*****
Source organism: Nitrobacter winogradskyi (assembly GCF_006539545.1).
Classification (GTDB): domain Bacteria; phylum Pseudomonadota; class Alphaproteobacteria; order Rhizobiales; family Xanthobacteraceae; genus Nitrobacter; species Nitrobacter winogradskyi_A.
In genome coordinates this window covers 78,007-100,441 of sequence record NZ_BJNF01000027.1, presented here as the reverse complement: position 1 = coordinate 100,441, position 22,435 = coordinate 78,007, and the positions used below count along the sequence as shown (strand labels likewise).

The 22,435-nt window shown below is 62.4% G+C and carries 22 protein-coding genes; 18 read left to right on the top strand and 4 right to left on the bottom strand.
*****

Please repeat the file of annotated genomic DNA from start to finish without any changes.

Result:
Source organism: Nitrobacter winogradskyi (assembly GCF_006539545.1).
Classification (GTDB): domain Bacteria; phylum Pseudomonadota; class Alphaproteobacteria; order Rhizobiales; family Xanthobacteraceae; genus Nitrobacter; species Nitrobacter winogradskyi_A.
In genome coordinates this window covers 78,007-100,441 of sequence record NZ_BJNF01000027.1, presented here as the reverse complement: position 1 = coordinate 100,441, position 22,435 = coordinate 78,007, and the positions used below count along the sequence as shown (strand labels likewise).

The 22,435-nt window shown below is 62.4% G+C and carries 22 protein-coding genes; 18 read left to right on the top strand and 4 right to left on the bottom strand.